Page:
BRUCE WAYNE HENION
SMALL TRUCKING BUSINESS REPORT
I believe FHWA, USDOT, OR DOT, and or Small Business Agencies and or Insurance commission should report the following.
1. Small Trucking Business's cannot be profitable as an employer unless rate per mile is increased, as employer obligations makes it impossible to expect profit. If you own your trucks and trailers your equity allows generated revenue but profit is limited as over head, expenses and low rates per mile hauling cargo make it impossible to expect trucking to be a profitable business.
2. Every truck in a Trucking Business must have its own liability, equal to the cost of the first trucks liability and if you receive a discount once your business has been established for several years and if you have many trucks, the discount is not enough to make any real difference.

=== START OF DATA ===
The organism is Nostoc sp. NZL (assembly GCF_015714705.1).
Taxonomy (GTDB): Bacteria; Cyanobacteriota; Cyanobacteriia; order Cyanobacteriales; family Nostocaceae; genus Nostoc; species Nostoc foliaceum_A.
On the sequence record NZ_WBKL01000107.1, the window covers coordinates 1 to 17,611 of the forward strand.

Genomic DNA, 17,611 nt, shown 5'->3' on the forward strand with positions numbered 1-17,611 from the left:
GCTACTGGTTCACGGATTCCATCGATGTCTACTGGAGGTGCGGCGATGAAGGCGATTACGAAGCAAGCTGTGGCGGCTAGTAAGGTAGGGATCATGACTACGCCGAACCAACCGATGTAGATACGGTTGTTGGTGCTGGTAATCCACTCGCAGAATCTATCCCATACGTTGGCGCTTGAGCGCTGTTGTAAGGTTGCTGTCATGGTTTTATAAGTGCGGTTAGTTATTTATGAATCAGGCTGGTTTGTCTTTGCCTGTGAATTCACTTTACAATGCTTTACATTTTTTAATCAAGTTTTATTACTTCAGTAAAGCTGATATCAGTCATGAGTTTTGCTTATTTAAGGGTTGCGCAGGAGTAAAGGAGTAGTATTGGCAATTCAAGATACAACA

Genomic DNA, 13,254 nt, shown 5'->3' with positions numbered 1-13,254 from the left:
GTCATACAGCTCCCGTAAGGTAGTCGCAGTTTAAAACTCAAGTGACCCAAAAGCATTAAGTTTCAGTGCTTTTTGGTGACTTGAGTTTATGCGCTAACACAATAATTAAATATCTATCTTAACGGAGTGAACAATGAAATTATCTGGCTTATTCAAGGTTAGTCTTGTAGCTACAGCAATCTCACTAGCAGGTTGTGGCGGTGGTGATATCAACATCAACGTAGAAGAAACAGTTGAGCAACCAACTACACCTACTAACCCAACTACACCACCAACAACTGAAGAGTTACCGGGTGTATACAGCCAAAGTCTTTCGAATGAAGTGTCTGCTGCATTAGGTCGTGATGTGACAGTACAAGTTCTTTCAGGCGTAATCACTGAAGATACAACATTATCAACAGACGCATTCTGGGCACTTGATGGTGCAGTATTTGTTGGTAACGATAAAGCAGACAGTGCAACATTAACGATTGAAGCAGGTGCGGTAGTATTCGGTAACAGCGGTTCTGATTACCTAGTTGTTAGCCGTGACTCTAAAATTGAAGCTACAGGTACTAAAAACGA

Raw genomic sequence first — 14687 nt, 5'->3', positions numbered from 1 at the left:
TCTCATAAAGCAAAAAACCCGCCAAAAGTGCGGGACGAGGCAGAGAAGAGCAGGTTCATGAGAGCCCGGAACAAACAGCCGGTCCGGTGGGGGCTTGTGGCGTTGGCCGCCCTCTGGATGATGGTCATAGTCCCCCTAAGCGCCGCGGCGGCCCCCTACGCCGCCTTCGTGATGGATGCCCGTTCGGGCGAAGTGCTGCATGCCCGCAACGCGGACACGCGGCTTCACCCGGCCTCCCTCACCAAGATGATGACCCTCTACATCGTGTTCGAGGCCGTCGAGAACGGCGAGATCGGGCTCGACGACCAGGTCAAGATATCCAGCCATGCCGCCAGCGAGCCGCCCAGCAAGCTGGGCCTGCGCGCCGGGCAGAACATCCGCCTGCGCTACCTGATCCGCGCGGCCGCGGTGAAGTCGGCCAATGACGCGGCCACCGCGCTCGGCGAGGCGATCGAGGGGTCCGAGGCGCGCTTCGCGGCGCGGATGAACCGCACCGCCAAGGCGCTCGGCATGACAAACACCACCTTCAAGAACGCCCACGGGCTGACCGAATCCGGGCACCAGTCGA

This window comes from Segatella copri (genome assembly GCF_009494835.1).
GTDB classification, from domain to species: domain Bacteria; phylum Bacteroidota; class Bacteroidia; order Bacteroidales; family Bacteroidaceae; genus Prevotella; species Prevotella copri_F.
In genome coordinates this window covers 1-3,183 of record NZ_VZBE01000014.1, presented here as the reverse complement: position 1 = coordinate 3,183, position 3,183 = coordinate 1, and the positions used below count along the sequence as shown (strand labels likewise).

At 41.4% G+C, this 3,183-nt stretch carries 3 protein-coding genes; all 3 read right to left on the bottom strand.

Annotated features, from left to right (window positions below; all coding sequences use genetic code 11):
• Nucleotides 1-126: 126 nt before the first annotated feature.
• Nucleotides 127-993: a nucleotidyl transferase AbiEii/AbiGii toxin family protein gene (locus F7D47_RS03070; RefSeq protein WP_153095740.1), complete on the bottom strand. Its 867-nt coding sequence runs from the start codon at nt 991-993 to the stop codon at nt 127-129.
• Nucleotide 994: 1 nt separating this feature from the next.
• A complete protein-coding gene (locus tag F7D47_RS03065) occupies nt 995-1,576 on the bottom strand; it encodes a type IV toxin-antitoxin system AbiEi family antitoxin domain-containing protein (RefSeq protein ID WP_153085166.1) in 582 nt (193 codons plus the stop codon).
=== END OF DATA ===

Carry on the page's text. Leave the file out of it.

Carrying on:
3. Small Trucking Business's when they first start out, must pay the highest insurance premiums on the market for the trucking industry.
4. Insurance Agent's and Insurance Companies providing commercial insurance for trucks, require the entire year paid in advance, collect a down payment of half the cost of the policy of liability they finance for you, through their choice of financial institution, at any interest the financial institution decides upon, regardless if your credit is good or bad.
5. If you sell or loose insurance on a truck, you must turn your plate into ORDOT, regardless of the situation, and you do not receive a credit for registration fees paid in advance for the year. Unused registration fees paid to IRP states are not reimbursable nor can the unused fees be credited to other related expenses such as Oregon Weight and Distance tax or IFTA.